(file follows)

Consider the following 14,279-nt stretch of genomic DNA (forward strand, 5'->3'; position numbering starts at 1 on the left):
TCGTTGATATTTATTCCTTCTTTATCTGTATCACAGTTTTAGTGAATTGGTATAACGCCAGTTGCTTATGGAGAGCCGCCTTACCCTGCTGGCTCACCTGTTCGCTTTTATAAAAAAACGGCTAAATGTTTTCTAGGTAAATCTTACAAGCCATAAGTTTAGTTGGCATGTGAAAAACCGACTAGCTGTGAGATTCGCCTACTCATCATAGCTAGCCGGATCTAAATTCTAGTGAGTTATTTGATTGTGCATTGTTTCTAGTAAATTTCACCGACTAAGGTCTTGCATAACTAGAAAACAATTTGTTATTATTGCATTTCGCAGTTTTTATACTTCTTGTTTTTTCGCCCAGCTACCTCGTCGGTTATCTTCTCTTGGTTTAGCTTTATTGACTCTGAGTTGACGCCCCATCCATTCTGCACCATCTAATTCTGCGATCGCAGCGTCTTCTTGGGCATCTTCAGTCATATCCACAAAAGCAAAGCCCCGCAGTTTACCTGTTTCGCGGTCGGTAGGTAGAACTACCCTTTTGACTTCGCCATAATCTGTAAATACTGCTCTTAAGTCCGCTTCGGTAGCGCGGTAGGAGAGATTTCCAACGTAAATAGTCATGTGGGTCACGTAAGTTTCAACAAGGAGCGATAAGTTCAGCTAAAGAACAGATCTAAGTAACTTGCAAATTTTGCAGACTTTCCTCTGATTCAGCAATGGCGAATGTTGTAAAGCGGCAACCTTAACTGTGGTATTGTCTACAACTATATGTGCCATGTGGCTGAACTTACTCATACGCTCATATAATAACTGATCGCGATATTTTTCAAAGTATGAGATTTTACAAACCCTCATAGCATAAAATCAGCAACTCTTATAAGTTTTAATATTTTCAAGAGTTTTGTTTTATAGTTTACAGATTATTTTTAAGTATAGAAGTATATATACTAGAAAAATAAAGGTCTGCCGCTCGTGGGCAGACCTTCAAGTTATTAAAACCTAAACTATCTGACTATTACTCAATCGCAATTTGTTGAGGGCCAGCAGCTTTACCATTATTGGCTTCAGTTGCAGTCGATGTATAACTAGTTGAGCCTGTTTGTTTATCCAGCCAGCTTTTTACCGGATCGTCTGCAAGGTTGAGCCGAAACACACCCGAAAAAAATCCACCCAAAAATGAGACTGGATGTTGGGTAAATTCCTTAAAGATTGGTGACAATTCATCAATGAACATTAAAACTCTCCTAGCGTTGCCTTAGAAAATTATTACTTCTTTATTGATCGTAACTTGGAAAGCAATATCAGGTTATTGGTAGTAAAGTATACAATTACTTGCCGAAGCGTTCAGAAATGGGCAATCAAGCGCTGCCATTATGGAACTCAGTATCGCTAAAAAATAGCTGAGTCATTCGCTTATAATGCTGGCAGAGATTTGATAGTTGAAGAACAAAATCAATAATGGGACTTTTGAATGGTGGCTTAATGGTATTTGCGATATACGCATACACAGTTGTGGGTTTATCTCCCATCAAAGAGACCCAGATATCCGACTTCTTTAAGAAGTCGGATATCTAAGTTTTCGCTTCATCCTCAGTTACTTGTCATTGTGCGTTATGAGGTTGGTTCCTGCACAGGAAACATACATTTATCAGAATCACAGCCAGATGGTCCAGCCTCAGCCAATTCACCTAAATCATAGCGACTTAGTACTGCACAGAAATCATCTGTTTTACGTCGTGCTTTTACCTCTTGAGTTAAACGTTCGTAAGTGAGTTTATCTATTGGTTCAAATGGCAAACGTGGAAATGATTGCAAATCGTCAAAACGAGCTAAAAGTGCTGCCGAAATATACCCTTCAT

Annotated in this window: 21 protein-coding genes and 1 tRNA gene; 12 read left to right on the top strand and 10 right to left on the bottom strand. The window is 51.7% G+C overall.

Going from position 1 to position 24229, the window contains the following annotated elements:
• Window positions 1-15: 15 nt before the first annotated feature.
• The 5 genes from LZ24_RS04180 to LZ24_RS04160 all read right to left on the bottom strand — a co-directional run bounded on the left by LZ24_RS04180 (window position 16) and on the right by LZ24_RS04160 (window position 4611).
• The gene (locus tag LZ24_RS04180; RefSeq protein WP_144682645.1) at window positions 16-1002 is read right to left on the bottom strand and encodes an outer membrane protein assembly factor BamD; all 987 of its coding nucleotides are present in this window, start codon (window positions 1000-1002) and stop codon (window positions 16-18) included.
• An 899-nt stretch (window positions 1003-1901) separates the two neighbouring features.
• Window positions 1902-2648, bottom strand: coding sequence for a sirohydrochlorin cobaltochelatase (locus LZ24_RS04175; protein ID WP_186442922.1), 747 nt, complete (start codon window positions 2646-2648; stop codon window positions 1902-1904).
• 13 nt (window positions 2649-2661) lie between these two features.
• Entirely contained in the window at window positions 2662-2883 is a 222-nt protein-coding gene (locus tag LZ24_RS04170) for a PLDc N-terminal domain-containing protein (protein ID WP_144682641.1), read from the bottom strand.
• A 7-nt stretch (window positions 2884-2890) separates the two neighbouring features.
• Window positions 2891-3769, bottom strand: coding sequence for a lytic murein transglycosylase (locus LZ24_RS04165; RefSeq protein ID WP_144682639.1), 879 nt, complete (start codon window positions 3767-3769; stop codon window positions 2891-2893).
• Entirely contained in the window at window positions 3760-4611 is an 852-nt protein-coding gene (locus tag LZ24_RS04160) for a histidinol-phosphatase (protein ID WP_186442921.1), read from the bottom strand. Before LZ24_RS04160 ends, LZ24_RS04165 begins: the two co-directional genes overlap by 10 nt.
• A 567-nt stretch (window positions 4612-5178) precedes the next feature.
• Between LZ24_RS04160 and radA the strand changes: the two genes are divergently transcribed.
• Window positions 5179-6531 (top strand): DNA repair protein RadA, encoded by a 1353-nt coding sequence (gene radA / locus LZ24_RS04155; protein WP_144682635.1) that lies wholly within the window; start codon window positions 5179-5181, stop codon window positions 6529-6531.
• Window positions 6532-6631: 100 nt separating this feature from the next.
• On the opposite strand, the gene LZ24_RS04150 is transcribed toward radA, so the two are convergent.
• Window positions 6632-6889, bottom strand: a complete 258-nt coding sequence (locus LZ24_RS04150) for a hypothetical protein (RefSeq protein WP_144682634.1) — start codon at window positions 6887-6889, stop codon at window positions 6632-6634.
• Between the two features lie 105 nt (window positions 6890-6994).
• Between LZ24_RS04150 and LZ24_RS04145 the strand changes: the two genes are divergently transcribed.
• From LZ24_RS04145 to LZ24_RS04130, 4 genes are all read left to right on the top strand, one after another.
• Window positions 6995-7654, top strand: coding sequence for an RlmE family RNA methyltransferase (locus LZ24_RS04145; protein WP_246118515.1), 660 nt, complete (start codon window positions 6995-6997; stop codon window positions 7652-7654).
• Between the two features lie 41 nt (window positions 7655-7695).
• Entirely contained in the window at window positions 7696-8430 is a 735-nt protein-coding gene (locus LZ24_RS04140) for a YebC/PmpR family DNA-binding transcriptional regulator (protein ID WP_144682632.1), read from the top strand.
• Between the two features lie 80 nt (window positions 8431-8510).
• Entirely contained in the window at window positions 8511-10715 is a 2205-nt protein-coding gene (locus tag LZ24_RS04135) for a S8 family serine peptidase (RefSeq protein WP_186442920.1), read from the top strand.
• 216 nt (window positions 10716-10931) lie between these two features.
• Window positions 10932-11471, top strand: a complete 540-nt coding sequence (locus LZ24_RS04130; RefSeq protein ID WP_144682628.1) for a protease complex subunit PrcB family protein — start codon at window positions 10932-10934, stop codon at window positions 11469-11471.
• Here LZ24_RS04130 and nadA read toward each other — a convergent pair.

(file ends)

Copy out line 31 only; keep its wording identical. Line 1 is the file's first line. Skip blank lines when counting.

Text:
• Here LZ24_RS04130 and nadA read toward each other — a convergent pair.